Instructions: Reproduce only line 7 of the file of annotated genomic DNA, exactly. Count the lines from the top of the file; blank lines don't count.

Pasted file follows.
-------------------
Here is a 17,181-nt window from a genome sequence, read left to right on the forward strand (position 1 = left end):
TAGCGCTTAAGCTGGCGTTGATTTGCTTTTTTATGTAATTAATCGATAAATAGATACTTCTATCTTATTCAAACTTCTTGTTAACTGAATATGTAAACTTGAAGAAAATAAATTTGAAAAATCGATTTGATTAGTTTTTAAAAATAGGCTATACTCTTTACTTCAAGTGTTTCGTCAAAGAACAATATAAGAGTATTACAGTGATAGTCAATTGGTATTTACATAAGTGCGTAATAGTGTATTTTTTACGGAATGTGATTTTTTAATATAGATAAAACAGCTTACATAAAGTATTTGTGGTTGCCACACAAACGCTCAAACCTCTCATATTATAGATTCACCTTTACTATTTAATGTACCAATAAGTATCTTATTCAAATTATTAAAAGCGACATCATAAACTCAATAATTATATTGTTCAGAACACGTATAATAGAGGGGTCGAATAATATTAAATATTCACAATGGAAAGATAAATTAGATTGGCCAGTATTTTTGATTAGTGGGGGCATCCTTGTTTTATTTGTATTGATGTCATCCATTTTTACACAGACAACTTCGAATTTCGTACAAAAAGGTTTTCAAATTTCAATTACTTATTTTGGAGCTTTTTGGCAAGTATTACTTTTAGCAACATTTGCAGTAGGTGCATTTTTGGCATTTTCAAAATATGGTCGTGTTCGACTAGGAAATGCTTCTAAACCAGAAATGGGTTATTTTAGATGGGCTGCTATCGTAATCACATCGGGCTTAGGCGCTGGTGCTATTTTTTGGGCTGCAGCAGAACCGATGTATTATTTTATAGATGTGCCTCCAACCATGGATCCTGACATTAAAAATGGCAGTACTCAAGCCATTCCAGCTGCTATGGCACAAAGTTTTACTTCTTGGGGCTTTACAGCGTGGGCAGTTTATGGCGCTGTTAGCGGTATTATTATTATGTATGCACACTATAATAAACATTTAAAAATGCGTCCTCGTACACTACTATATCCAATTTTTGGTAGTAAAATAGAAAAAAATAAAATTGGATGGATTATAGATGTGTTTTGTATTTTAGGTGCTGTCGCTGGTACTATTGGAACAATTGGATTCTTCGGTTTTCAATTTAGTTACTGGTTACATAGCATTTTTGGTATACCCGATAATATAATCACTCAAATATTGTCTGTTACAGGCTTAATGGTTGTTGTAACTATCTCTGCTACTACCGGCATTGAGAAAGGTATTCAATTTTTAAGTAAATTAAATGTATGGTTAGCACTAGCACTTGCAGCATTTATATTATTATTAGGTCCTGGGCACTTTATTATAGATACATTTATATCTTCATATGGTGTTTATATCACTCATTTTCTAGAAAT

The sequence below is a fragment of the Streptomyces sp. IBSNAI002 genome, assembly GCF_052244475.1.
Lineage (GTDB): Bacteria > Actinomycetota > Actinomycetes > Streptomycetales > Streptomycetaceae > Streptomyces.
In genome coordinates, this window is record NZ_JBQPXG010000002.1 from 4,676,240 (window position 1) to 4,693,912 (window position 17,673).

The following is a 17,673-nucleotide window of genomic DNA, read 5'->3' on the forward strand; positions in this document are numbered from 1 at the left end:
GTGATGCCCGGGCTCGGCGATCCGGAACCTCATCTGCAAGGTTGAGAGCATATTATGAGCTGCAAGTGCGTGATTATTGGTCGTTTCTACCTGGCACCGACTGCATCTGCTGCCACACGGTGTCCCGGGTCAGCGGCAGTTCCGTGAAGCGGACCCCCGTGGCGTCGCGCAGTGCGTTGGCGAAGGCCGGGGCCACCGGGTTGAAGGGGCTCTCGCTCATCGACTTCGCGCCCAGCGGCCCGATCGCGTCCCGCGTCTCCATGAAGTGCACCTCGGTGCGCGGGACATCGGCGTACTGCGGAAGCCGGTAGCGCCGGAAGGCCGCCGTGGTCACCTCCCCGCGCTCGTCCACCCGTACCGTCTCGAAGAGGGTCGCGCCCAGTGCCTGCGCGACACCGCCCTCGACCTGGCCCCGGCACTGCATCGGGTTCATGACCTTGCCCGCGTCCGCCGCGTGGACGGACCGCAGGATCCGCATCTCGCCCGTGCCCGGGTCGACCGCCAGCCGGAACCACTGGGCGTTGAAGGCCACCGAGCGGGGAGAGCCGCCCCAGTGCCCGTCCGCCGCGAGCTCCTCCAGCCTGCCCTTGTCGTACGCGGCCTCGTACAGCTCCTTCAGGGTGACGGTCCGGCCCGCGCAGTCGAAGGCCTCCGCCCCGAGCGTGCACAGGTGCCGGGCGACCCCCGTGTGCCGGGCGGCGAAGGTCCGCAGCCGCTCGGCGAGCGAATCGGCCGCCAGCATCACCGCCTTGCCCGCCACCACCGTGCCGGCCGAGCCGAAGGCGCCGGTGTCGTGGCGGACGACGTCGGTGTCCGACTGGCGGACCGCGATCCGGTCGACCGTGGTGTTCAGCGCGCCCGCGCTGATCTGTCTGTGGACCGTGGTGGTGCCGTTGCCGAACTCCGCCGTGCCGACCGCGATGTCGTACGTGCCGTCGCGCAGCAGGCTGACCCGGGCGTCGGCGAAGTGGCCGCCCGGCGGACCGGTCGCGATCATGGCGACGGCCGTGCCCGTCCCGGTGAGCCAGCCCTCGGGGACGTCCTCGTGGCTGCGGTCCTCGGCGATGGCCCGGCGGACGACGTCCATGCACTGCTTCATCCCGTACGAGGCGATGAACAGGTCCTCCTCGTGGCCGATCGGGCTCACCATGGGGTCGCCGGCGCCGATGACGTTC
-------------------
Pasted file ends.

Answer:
GTGATGCCCGGGCTCGGCGATCCGGAACCTCATCTGCAAGGTTGAGAGCATATTATGAGCTGCAAGTGCGTGATTATTGGTCGTTTCTACCTGGCACCGACTGCATCTGCTGCCACACGGTGTCCCGGGTCAGCGGCAGTTCCGTGAAGCGGACCCCCGTGGCGTCGCGCAGTGCGTTGGCGAAGGCCGGGGCCACCGGGTTGAAGGGGCTCTCGCTCATCGACTTCGCGCCCAGCGGCCCGATCGCGTCCCGCGTCTCCATGAAGTGCACCTCGGTGCGCGGGACATCGGCGTACTGCGGAAGCCGGTAGCGCCGGAAGGCCGCCGTGGTCACCTCCCCGCGCTCGTCCACCCGTACCGTCTCGAAGAGGGTCGCGCCCAGTGCCTGCGCGACACCGCCCTCGACCTGGCCCCGGCACTGCATCGGGTTCATGACCTTGCCCGCGTCCGCCGCGTGGACGGACCGCAGGATCCGCATCTCGCCCGTGCCCGGGTCGACCGCCAGCCGGAACCACTGGGCGTTGAAGGCCACCGAGCGGGGAGAGCCGCCCCAGTGCCCGTCCGCCGCGAGCTCCTCCAGCCTGCCCTTGTCGTACGCGGCCTCGTACAGCTCCTTCAGGGTGACGGTCCGGCCCGCGCAGTCGAAGGCCTCCGCCCCGAGCGTGCACAGGTGCCGGGCGACCCCCGTGTGCCGGGCGGCGAAGGTCCGCAGCCGCTCGGCGAGCGAATCGGCCGCCAGCATCACCGCCTTGCCCGCCACCACCGTGCCGGCCGAGCCGAAGGCGCCGGTGTCGTGGCGGACGACGTCGGTGTCCGACTGGCGGACCGCGATCCGGTCGACCGTGGTGTTCAGCGCGCCCGCGCTGATCTGTCTGTGGACCGTGGTGGTGCCGTTGCCGAACTCCGCCGTGCCGACCGCGATGTCGTACGTGCCGTCGCGCAGCAGGCTGACCCGGGCGTCGGCGAAGTGGCCGCCCGGCGGACCGGTCGCGATCATGGCGACGGCCGTGCCCGTCCCGGTGAGCCAGCCCTCGGGGACGTCCTCGTGGCTGCGGTCCTCGGCGATGGCCCGGCGGACGACGTCCATGCACTGCTTCATCCCGTACGAGGCGATGAACAGGTCCTCCTCGTGGCCGATCGGGCTCACCATGGGGTCGCCGGCGCCGATGACGTTC